I never would have thought I would have had so much fun reading about vaginas. The Vagina Monologues, by Eve Ensler, is a book I have heard about for years, rave reviews and terrible reviews, but still a book I had never read for myself.
The pathetic student life I lead allows me to spend my Friday night reading about vaginas. This Friday night, I found myself laughing at the monologues, as well as being truly touched (no pun intended) by the different stories that women have shared. The Foreword by Gloria Steinem resonates with the same upbringing I received: “I come from the ‘down there’ generation”, a generation where women whose mothers referred to their vagina as a, “pussycat,” “pooki,” “flower,” “Mimi,” or a “twat” if you are from New Jersey. One could say the very point of this book is to be able to say the frightening word, “vagina,” and stop treating your vagina as if it is something to be ashamed of. Ensler also asks the thousands of women she has interviewed simple questions about their vaginas, such as, “If your vagina could talk, what would it say in two words?” After reading twenty or more responses, as a female reader I found myself agreeing with each answer. I felt connected with each woman’s story.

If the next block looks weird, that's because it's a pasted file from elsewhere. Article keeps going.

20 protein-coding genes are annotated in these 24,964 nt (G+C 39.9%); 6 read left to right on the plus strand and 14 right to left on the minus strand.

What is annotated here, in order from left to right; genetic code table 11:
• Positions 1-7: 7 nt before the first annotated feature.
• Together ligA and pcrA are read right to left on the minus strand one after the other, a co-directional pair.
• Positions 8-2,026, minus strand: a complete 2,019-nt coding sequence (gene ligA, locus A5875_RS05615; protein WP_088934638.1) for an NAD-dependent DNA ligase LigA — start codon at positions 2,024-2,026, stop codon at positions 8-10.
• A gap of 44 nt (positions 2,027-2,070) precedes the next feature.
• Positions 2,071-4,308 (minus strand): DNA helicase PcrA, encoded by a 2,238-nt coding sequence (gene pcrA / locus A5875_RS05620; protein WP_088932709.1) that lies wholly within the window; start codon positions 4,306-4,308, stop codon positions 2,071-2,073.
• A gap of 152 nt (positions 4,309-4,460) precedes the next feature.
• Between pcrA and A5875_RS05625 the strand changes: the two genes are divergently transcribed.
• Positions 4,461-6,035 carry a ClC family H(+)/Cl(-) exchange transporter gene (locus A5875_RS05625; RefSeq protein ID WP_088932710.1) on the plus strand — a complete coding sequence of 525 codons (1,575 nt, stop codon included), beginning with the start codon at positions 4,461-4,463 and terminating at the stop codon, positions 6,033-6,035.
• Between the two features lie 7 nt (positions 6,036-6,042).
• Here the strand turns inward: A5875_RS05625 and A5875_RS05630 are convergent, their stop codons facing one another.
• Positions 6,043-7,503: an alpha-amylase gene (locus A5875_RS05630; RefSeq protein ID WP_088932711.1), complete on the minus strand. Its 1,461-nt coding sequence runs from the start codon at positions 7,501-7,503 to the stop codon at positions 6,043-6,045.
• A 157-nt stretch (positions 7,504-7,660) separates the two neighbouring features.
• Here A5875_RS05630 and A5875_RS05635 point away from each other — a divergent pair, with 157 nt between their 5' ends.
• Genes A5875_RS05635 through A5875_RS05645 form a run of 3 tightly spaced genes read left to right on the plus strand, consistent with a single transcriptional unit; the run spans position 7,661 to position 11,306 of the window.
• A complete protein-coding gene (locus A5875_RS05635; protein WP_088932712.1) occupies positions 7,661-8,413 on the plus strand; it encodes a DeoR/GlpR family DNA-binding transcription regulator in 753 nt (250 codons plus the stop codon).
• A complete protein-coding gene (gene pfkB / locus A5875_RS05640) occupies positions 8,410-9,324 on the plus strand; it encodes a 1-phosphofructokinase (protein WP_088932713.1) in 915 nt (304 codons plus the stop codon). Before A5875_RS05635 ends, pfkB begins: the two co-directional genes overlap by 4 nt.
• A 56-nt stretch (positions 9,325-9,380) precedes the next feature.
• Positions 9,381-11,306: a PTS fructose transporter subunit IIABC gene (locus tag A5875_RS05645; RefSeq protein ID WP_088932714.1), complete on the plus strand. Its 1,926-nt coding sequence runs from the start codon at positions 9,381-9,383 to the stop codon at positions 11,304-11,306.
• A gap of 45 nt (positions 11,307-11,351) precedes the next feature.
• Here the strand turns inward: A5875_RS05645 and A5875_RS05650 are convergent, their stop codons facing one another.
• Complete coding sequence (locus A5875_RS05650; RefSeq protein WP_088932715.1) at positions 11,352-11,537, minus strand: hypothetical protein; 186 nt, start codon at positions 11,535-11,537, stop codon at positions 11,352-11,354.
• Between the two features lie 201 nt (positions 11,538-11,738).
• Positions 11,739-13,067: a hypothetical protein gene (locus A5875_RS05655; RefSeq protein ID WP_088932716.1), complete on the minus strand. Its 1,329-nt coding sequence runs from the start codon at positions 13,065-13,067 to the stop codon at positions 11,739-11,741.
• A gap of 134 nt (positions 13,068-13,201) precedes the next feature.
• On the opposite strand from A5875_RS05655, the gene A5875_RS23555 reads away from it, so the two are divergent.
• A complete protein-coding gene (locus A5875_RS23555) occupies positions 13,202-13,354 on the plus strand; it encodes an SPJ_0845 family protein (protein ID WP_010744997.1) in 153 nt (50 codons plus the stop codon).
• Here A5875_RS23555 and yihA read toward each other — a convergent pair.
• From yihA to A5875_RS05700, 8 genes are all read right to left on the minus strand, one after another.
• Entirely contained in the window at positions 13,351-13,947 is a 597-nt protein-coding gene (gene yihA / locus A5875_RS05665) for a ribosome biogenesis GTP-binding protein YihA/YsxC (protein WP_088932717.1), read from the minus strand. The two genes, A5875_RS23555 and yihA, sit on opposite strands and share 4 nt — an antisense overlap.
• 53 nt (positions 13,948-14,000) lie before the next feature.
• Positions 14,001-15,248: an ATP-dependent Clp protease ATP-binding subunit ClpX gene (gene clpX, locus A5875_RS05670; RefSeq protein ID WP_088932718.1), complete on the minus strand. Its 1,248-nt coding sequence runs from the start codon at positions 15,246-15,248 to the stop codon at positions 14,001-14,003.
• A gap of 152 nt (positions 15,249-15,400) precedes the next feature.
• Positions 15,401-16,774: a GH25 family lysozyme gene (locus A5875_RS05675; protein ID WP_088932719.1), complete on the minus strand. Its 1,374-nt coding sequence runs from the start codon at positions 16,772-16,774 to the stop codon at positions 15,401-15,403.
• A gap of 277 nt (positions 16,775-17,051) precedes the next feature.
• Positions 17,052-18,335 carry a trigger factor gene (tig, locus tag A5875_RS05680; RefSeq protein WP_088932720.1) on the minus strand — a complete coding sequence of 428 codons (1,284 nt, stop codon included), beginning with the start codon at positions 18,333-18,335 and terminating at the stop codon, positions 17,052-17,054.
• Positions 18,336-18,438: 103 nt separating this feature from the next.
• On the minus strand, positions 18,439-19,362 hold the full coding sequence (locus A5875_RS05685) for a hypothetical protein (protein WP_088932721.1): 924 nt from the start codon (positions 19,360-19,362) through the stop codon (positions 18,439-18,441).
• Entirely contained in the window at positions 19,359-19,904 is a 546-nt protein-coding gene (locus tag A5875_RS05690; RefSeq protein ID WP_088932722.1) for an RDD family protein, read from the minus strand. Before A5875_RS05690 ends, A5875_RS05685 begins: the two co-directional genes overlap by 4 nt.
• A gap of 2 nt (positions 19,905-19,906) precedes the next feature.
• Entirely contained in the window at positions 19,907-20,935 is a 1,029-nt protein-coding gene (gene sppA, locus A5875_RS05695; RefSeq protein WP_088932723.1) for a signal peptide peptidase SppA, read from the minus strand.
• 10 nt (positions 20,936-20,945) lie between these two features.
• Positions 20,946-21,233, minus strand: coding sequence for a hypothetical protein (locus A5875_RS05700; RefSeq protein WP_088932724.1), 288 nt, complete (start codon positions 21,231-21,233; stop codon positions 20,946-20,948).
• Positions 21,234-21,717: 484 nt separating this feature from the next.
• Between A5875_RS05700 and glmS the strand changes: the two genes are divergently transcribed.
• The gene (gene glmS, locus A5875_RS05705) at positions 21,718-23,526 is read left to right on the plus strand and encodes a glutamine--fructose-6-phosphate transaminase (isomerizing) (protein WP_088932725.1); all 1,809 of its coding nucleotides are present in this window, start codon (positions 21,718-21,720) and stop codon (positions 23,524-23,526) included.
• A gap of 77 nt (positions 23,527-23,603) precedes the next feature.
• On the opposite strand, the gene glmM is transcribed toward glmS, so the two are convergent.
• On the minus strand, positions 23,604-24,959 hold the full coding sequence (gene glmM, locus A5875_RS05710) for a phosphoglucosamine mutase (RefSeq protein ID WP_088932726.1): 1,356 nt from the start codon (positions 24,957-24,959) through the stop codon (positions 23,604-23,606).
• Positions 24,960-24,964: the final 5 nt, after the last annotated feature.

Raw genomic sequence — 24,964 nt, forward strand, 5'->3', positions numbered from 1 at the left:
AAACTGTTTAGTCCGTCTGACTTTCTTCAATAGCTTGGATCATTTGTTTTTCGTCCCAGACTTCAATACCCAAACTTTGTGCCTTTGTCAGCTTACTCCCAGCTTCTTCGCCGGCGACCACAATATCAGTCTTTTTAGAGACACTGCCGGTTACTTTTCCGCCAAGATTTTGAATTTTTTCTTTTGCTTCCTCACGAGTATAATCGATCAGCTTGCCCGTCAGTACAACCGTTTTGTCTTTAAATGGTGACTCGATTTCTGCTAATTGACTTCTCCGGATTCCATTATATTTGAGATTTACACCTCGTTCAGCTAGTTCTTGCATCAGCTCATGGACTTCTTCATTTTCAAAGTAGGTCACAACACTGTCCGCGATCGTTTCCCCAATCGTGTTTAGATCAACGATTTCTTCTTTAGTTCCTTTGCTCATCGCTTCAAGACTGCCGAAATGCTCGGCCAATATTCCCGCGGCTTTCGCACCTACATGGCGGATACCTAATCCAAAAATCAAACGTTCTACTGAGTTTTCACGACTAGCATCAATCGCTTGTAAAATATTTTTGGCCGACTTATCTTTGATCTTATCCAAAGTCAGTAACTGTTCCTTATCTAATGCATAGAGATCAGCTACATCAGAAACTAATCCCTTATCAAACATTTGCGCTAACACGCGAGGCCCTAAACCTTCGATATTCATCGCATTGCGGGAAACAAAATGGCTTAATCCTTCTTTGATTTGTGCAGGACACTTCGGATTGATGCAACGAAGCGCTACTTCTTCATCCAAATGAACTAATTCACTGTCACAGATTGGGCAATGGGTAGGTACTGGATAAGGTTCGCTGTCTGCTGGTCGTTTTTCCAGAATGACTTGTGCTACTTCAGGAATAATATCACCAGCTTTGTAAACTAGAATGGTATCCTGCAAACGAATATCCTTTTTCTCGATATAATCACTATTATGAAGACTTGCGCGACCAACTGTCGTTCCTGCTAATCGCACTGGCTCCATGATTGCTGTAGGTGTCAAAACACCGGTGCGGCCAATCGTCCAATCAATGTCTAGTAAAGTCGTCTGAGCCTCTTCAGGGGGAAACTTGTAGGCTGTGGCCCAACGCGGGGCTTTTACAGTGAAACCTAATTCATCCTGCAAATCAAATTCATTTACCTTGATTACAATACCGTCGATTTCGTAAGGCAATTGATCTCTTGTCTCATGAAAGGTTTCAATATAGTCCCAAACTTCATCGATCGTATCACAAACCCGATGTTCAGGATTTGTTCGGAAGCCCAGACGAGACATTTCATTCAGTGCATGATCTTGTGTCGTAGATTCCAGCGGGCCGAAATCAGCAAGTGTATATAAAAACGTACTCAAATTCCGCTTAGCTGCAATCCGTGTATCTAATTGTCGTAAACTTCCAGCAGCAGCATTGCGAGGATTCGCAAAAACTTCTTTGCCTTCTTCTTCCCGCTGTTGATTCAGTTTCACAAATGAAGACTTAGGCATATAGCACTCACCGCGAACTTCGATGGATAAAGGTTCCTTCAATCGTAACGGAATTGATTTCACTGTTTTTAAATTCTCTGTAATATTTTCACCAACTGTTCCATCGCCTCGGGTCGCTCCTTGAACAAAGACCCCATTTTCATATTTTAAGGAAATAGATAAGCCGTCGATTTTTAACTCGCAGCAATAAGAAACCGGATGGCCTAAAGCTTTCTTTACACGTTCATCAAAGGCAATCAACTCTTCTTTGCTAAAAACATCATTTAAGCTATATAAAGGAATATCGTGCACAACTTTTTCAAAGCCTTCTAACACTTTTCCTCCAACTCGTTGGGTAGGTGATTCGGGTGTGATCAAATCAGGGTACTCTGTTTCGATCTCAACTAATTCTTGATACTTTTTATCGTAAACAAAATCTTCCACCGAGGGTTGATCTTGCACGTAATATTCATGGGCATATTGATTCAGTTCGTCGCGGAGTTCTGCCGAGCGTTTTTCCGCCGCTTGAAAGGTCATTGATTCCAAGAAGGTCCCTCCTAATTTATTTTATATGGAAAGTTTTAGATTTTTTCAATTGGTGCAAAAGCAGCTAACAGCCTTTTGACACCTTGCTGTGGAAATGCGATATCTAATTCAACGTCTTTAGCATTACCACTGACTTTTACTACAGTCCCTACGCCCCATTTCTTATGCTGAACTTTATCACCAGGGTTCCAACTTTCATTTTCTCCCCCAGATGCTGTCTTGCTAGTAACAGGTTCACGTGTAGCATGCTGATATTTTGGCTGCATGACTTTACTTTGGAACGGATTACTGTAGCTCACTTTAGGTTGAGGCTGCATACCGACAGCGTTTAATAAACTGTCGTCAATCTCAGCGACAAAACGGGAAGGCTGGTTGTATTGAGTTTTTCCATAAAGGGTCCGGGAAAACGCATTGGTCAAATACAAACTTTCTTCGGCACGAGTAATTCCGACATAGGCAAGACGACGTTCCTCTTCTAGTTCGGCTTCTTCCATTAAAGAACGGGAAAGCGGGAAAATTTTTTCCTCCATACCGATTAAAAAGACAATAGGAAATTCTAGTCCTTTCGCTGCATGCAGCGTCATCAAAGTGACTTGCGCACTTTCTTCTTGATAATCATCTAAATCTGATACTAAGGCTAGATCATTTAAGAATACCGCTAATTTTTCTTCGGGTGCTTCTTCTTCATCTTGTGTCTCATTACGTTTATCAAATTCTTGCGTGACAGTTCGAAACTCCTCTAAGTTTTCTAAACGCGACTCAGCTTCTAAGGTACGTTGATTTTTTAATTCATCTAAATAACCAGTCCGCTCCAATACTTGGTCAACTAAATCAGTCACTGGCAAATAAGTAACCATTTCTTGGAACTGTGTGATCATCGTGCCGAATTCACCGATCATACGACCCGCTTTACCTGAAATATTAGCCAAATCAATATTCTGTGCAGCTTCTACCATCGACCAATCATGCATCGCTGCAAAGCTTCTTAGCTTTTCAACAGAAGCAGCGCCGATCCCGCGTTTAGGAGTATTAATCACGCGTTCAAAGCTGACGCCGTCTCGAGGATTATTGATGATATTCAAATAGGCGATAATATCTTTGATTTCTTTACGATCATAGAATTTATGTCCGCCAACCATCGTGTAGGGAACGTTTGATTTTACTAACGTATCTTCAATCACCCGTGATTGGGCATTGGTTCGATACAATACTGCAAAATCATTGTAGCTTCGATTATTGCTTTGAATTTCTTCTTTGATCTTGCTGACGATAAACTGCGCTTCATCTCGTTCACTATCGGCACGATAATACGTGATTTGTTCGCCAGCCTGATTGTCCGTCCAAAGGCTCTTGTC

Ensler takes her readers (men included) on a journey throughout the entire vagina, and she allows you to explore each obstacle that may have allowed you to not love your vagina before. Stories about pubic hair, menstruating, pleasure, the word ‘cunt,’ lesbians, as well as stories of pain and trauma fill the pages. Each story seems to offer an opportunity to reclaim your vagina, and get in touch with your vagina by paying her the attention she deserves.
One of the critiques of The Vagina Monologues is based on how Ensler wrote her book, essentially judging it as literature. The book is meant to be performed though, so don’t compare the book’s writing style to novels you have read, because the Vagina Monologues is not intended to be a great piece of literature, it’s a play.
This book is not the first about vaginas, but it offers a new look at a very beautiful place on a woman’s body. It acts as a reminder to not let your vagina be forgotten. In the introduction, Gloria Steinem writes about cathedrals and churches and how much beauty they have when we first walk into the sanctuary. Steinem also writes about how the design of these temples also imitate the female body, “There is an outer and inner entrance, labia major and labia minora; a central vaginal aisle toward the altar; two curved ovarian structures on either side; and then in the sacred centre, the altar or womb, where the miracle takes place – where males give birth.” This is a perspective that I have never heard before, but undoubtedly has changed my perception of the inside of a church.
Ladies and gents, snuggle up and allow yourself to be taken over by stories and monologues about vaginas. Squirming on your couch with a smirk on your face is just as enjoyable while reading a book.